New research suggests Muse cells may be promising in the search for a new stroke therapy
Recently published research from the Tohoku University Graduate School of Medicine (Sendai, Japan) and University of South Florida College of Medicine (FL, USA) has highlighted multilineage-differentiating stress-enduring, or ‘Muse cells’, as a promising start in the search for a cell-based ischemic stroke therapy.
Stem cells have attracted attention as a possible stroke therapy for several years; however, research has highlighted several drawbacks, including issues with accessibility and oncogenicity. Muse cells, on the other hand, are easily obtainable, non-tumorigenic and derivable from adult tissue. They also require no genetic manipulation, displaying inherent stem cell properties.
With this in mind, the researchers injected Muse cells stereotaxically into three sites within rat ischemic cortex, 2 days after transient middle cerebral artery occlusion. They then analyzed the effects for over 84 days, observing a high ratio of differentiation into neuronal cells, and improvement in neurological and motor functions compared with control.
“Muse cells are unique stem cells that are able to self-renew and also display high efficiency for differentiating into neuron-like cells,” explained lead author Cesar V Borlongan (University of South Florida, FL, USA). “Unlike mesenchymal stem cells that have previously been used in stem cell transplantation in stroke-related clinical trials, in the present study Muse cells were found to possess functional characteristics of neurons as they attain the attributes of the host microenvironment. When Muse cells were transplanted into to the brains of rats modeled with stroke, they attained neuronal characteristics.”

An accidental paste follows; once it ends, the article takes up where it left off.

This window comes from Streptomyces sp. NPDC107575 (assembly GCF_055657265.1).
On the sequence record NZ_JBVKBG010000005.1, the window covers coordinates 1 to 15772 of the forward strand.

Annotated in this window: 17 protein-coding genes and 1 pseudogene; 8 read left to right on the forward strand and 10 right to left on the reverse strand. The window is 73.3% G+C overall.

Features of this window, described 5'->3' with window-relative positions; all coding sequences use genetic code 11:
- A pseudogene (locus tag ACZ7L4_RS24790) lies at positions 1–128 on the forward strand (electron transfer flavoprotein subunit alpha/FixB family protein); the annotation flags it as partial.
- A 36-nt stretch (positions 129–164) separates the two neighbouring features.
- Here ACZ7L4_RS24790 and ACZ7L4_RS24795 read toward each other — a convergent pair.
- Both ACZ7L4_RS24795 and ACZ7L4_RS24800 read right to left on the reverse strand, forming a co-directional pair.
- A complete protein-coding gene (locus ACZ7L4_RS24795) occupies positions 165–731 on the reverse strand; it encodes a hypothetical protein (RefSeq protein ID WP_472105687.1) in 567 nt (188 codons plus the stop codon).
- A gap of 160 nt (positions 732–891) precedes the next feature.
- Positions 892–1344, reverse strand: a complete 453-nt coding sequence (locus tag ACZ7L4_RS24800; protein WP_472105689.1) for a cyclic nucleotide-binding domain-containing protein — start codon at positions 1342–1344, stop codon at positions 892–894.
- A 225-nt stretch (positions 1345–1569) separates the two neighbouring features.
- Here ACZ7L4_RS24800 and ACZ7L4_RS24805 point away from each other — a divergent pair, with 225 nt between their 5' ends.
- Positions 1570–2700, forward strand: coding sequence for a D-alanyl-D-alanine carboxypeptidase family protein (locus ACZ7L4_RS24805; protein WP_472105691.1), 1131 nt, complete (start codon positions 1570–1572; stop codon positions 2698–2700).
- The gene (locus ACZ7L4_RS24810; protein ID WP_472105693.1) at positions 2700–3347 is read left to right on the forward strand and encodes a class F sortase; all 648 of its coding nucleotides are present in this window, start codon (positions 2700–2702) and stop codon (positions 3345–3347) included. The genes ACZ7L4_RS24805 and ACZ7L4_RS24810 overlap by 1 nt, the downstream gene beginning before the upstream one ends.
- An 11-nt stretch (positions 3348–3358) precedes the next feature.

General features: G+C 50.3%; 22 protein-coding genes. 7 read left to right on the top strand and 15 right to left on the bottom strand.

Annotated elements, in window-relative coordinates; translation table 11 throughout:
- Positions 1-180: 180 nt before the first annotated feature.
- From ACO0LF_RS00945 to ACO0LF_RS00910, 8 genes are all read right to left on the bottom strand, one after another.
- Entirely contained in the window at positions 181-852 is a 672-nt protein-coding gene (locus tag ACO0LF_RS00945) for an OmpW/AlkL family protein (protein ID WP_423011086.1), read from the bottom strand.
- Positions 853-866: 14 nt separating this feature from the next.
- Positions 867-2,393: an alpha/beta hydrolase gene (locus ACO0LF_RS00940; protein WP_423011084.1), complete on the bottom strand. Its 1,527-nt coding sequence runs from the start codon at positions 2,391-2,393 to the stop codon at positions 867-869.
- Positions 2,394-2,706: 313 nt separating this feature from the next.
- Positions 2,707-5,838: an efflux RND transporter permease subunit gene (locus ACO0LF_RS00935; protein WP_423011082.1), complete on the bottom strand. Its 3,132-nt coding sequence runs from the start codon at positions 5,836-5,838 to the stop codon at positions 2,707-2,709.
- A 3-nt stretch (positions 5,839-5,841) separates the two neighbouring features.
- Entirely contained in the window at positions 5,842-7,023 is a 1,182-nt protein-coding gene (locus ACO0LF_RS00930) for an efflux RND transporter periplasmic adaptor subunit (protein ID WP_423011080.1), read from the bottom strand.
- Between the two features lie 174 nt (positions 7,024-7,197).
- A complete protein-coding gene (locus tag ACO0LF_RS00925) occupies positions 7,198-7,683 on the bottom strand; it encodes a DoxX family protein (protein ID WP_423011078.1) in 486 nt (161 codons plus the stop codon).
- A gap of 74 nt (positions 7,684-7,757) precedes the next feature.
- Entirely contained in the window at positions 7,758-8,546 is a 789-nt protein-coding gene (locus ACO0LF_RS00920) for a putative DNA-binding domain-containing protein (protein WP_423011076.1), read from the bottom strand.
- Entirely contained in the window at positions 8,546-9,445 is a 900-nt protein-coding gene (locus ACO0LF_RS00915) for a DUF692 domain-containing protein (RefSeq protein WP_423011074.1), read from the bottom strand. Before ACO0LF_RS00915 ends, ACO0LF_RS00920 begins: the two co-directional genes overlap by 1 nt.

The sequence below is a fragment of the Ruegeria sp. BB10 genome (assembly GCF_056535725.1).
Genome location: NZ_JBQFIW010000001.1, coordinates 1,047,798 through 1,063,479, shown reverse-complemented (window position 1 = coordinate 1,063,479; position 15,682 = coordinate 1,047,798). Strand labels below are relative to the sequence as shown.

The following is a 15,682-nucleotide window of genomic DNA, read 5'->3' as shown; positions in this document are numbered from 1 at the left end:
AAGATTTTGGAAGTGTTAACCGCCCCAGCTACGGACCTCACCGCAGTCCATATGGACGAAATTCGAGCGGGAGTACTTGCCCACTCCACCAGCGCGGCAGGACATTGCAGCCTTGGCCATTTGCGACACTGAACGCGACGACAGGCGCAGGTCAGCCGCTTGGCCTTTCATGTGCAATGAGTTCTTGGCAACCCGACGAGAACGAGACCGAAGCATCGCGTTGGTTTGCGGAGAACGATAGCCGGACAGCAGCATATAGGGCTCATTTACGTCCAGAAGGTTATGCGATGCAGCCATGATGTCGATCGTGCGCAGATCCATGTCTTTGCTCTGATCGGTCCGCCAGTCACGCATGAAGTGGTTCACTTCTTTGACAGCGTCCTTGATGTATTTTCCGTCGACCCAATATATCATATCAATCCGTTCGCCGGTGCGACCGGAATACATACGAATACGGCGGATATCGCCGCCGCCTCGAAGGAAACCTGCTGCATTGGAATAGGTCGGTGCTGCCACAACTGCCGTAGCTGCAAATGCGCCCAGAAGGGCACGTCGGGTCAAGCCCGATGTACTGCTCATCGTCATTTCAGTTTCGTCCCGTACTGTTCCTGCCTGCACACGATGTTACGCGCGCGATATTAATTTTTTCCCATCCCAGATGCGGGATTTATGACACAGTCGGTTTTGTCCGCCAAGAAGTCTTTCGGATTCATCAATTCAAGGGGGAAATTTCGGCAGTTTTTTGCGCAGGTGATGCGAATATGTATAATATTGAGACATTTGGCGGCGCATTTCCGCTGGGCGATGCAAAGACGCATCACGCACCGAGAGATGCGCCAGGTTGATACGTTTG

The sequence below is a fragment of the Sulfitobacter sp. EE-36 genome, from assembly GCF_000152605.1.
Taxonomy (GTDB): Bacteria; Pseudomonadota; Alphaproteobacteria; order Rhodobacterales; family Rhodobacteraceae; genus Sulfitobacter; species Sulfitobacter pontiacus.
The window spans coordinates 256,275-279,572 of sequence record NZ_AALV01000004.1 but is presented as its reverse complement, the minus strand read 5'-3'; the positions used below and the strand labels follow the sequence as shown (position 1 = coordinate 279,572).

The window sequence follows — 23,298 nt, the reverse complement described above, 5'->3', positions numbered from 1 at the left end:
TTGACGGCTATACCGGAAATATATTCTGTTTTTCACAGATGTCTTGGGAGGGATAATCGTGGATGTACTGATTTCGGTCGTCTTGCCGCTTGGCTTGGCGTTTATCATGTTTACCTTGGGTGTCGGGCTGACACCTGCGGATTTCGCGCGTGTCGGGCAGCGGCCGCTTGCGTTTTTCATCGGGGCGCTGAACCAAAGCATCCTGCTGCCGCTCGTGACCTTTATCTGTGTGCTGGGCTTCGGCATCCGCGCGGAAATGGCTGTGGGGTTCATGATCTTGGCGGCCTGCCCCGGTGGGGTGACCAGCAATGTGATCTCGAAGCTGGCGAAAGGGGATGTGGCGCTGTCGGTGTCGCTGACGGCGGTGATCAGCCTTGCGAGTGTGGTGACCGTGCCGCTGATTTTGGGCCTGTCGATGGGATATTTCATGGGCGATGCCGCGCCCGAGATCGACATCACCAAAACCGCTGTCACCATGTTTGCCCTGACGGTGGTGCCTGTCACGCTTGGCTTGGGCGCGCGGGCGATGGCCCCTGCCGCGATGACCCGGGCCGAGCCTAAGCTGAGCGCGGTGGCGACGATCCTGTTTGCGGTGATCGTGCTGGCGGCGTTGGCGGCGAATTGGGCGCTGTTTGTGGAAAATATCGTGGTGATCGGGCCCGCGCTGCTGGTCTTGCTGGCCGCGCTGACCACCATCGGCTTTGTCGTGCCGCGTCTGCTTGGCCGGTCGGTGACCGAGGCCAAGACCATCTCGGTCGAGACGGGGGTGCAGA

Commenting further on the study, Mari Dezawa (Tohoku University, Japan), noted: “Ours is the first study to show that human skin fibroblast-derived Muse cells can have neuron-like function, possess an inherent ability to assume ‘stemness’ properties, and to readily differentiate into neural-lineage cells after integration into the stroke brain. Our results show that Muse cells are a feasible and promising source for cell-based approaches to ischemic stroke therapy.”
— Written by Francesca Lake
Sources: Uchida H, Morita T, Niizuma K et al. Transplantation of unique subpopulation of fibroblasts, Muse cells, ameliorates experimental stroke possibly via robust neuronal differentiation. Stem Cells doi:10.1002/stem.2206 (2015) (Epub ahead of print); www.newswise.com/articles/transplantation-of-unique-newly-discovered-stems-cells-may-lead-to-promising-stroke-therapy